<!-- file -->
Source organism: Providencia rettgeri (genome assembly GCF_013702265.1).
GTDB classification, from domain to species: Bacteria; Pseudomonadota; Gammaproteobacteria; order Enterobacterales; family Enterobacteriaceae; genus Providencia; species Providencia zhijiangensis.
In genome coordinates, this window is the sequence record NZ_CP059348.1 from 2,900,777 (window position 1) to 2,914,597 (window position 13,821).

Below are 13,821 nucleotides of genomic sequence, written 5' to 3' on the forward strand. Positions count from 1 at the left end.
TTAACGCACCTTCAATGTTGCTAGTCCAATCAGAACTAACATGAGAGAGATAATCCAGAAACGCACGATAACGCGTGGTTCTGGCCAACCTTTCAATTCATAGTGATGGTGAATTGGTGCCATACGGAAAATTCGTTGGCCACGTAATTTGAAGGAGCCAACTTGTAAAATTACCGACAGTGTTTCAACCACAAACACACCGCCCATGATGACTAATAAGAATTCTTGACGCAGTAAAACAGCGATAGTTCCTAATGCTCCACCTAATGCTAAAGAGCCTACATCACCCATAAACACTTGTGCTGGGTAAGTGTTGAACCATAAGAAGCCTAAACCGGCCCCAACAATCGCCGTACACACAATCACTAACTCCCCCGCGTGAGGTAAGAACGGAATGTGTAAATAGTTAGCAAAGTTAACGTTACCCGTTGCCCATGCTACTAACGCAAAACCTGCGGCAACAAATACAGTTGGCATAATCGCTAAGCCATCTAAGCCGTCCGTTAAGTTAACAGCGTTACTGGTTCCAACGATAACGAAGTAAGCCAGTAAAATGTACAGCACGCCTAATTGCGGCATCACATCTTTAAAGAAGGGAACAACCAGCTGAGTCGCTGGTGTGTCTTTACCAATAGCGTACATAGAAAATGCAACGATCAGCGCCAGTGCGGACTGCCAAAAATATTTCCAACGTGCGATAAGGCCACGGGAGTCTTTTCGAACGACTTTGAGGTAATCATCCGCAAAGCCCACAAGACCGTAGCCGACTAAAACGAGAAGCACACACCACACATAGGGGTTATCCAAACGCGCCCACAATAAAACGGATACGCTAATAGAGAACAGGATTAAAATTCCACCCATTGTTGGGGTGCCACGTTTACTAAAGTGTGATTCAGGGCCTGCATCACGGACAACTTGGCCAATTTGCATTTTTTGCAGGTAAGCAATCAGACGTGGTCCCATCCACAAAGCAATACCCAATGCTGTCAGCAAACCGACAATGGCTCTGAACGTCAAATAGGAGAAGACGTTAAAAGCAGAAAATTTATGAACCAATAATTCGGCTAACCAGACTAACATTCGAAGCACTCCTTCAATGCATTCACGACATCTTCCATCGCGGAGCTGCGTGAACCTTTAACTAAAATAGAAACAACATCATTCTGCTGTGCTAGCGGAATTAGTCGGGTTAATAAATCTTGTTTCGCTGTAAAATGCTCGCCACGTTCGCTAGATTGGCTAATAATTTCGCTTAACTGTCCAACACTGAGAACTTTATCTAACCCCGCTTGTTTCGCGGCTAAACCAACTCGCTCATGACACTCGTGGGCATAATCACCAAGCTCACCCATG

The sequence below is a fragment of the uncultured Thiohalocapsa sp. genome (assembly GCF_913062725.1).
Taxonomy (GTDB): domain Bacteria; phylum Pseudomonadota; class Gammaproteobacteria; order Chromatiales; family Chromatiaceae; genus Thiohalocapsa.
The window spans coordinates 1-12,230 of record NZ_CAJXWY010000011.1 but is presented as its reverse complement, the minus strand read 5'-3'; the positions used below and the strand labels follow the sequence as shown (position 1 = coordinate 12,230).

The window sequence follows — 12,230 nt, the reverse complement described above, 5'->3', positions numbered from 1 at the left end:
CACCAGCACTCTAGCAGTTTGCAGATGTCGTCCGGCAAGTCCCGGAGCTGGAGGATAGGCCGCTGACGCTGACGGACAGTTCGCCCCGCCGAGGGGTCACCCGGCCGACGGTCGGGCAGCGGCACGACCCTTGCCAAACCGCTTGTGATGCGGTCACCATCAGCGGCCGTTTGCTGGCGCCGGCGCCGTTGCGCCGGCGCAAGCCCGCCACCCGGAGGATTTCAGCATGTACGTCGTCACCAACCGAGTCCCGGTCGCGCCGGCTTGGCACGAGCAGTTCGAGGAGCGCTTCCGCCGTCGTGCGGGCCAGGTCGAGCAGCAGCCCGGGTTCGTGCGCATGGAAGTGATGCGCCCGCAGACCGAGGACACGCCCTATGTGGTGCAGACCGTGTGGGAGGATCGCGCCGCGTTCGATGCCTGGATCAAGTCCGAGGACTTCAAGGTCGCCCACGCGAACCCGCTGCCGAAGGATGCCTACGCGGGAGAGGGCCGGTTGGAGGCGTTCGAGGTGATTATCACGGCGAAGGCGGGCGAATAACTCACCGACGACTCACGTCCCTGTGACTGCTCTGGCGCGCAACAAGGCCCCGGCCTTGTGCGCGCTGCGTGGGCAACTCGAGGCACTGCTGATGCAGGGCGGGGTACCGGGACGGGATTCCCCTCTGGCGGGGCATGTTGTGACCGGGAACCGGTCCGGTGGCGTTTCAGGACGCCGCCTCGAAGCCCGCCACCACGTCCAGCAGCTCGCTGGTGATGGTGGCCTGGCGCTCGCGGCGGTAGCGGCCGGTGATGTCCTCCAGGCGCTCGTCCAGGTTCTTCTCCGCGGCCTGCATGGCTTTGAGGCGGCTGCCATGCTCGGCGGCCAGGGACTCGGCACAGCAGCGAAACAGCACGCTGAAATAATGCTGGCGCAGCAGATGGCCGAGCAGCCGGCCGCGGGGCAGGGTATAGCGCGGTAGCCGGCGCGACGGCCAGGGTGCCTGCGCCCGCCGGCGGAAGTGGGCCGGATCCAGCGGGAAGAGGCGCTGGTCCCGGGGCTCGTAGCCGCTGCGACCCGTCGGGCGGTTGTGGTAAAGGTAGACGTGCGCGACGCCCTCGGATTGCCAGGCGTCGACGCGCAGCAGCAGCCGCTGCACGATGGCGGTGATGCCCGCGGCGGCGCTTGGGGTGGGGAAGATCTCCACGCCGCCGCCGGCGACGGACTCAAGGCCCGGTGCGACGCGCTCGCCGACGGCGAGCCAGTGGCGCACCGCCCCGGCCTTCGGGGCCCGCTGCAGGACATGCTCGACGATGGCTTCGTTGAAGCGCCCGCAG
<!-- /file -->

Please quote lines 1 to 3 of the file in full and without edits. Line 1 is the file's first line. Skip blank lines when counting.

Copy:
Source organism: Providencia rettgeri (genome assembly GCF_013702265.1).
GTDB classification, from domain to species: Bacteria; Pseudomonadota; Gammaproteobacteria; order Enterobacterales; family Enterobacteriaceae; genus Providencia; species Providencia zhijiangensis.
In genome coordinates, this window is the sequence record NZ_CP059348.1 from 2,900,777 (window position 1) to 2,914,597 (window position 13,821).